A San Fernando Valley Los Angeles police captain Monday publicly detailed what she alleges is the department’s systematic pattern of under-reporting certain crime statistics.
Los Angeles Police Department Capt. Lillian Carranza, assigned to the Van Nuys Station, said she discovered errors in categorizing violent crimes that were never fixed.
Ignoring the errors resulted in serious incidents being under-reported, which can have a significant effect on how police plan and pay for their strategies to fight crime in L.A.
“As a citizen, it gives you a false sense of security that you are safe when in fact that might not be the case,” Carranza, a 28-year LAPD veteran, said at an afternoon news conference Monday at her attorney’s office in Beverly Hills. “It also affects the way we deploy resources, the support we get from federal grants, and in my case and in my officers case, who gets the support of discretionary resources and who doesn’t.”
In her government claim against the city, a precursor to a lawsuit, Carranza said she found under-reporting in a number of stations she audited, ranging from the LAPD’s Foothill and Mission divisions to its Central and Pacific divisions.
For the divisions she audited, Carranza found that LAPD was under-reporting violent crime for 2016 by about 10 percent, she said.
Carranza argued that certain staff members may have falsified information — engaging in “cooking of the books” — in order to get promotions, accolades and increased responsibility.
“You make it look like you’re doing a great job, and the next thing you know, you are being promoted,” said Carranza, who noted she has been raising the issue with her superiors since 2014.
When officers make errors on crime reports, the mistakes are supposed to be corrected once they reach a watch commander, a records clerk or a detective, Carranza explained.
However, in some cases, such errors were not recognized or fixed, she said. Someone, for example, could be attacked with a firearm and the incident would be incorrectly coded as a simple assault, which would not get counted in the city’s serious violent crime statistics, rather than an aggravated assault.
She said after complaining of the errors to command staff, no action was taken. In fact, she was ordered to “stand down,” according to the claim.
Carranza argued that she was retaliated against for bringing up the issue by not being promoted to the rank of commander and by not receiving adequate resources for her division.
The captain said she has evidence to back up her claims — but she and her attorney declined to release it. Her attorney, Gregory Smith, said the information might be considered confidential by the department.
The department said it could not comment on pending litigation.
But in statement, department officials appeared to stand by the numbers, saying the agency is a model of accuracy across the country and has a “robust” unit devoted to vetting its statistics. The civilian Police Commission that also reviews the numbers, the statement said.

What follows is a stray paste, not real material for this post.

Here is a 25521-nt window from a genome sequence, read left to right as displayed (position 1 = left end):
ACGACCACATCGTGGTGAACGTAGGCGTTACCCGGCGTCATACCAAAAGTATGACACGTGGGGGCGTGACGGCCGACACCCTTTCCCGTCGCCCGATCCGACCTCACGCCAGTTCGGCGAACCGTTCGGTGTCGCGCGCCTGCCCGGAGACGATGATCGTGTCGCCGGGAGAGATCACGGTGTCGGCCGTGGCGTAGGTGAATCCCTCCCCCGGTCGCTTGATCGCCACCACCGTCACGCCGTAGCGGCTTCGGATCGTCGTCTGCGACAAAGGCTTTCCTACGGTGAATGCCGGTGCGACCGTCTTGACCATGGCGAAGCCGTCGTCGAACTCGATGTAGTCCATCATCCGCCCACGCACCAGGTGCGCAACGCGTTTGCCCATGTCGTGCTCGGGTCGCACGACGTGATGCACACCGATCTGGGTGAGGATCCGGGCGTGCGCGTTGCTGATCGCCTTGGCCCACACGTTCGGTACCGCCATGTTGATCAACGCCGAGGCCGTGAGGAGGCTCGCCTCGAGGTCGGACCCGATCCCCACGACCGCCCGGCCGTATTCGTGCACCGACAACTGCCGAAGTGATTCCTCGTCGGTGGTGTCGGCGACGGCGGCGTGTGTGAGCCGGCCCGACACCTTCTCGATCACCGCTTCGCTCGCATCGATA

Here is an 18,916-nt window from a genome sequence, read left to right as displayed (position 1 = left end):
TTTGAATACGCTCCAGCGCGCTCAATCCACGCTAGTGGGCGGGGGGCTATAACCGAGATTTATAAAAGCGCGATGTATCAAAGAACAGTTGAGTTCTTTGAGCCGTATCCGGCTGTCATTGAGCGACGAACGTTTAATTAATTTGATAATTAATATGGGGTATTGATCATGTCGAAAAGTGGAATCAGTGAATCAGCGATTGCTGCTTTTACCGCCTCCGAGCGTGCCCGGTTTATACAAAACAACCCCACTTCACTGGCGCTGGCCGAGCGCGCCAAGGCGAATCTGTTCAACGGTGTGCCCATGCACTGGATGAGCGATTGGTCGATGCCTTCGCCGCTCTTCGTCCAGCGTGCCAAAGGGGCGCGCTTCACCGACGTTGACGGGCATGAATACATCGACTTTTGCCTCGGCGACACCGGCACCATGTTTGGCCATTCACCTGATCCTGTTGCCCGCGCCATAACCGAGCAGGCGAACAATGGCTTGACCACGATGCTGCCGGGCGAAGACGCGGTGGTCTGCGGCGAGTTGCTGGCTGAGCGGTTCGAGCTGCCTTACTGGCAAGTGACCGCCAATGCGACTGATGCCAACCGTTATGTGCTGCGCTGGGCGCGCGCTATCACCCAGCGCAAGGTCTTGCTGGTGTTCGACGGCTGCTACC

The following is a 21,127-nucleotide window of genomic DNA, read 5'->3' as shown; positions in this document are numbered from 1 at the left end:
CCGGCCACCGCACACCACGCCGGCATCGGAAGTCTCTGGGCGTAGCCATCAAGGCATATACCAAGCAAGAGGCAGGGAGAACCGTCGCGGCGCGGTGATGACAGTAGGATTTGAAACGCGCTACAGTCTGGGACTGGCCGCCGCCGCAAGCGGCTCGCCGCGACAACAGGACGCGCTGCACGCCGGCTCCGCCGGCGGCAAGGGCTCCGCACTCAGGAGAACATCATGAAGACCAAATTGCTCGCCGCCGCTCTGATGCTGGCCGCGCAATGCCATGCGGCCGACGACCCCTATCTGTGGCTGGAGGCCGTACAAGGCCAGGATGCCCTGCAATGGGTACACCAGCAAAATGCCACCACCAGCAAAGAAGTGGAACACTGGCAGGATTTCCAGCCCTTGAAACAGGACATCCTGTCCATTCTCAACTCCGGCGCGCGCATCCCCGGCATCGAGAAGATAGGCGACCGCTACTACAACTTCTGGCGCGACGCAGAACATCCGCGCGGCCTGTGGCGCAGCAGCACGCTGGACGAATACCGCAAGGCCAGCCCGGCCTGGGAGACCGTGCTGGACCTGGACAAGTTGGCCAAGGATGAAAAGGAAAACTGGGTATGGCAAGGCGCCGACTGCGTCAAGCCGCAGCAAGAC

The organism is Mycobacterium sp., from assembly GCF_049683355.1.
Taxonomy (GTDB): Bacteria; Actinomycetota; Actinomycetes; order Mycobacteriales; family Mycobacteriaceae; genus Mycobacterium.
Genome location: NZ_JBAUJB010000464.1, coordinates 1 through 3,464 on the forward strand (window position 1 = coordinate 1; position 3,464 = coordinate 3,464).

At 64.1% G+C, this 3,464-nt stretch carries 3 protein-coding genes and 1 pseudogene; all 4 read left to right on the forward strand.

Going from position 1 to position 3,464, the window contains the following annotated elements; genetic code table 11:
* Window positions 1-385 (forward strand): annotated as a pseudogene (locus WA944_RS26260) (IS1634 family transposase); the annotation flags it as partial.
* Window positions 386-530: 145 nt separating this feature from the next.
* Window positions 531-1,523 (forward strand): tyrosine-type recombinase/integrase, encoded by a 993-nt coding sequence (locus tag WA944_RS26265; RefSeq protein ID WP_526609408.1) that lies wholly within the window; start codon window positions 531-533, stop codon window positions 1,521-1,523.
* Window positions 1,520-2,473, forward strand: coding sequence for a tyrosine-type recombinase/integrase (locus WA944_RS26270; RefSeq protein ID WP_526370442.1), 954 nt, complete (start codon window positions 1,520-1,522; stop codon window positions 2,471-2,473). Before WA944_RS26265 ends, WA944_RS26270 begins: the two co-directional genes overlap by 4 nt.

“The LAPD has a robust system of training, inspection, accountability and auditing of crime classifications to ensure that crime reports are accurately reported to the FBI under the National Uniform Crime Reporting System (UCR),” the statement said.
The statement said the department established its Data Integrity Unit, which is charged with ongoing inspections, training officers and securing tools to ensure crime statistics are accurate.
“When errors are found, records are corrected and additional training and other corrective action is taken,” the statement said.
In her claim, Carranza said that she was consistently rebuffed by her supervisors until 2016, despite her decision to file a report with the Office of Inspector General, alleging that crime stats for 2016 were being “intentionally under-reported” by command officers.
A spokesman for the Los Angeles Police Protective League, the union which represents some 9,800 LAPD officers up to the rank of lieutenant, said recent instances of violent crime under-reporting indicate represent a breakdown within the department’s systems and demonstrate a lack of respect for the tough decisions the mayor and City Council must make to keep neighborhoods safe.
False data calls into question the legitimacy of crime-fighting initiatives, LAPPL spokesman Tom Saggau said in the statement.
“This recent allegation of crime under-reporting in Los Angeles should be taken very seriously, and if found to be true, then swift action must be taken to remedy this unacceptable situation, not just another round of lip service,” he added.
A 2015 audit by an independent watchdog of the department found that a “significant number” of crimes that were categorized as simple assaults from 2008-2014 were actually aggravated assaults and should have been included as part of the violent crime statistics that are submitted the FBI and disclosed to the public.
The Office of the Inspector General found that if the crimes had been classified correctly during those seven years, the rate of aggravated assaults reported to the FBI and the public would have been an average of 36 percent higher.
The department misclassified an average of 3,700 aggravated assaults as less severe crimes in each of the seven years, the audit found, amounting to a total of more than 25,000 crimes improperly categorized.
The inspector general’s office estimated that 9 percent of the crimes that were categorized as simple assaults should have been classified as aggravated assaults. Simple assaults are not included in reports to the FBI or disclosed to the public.
Meanwhile, a few other crimes were also improperly categorized as kidnappings, sexual assaults or other types of less severe crimes, but should have been logged as aggravated assaults, the audit found.
The inspector general’s office based its estimates on a sampling of 3,856 crimes.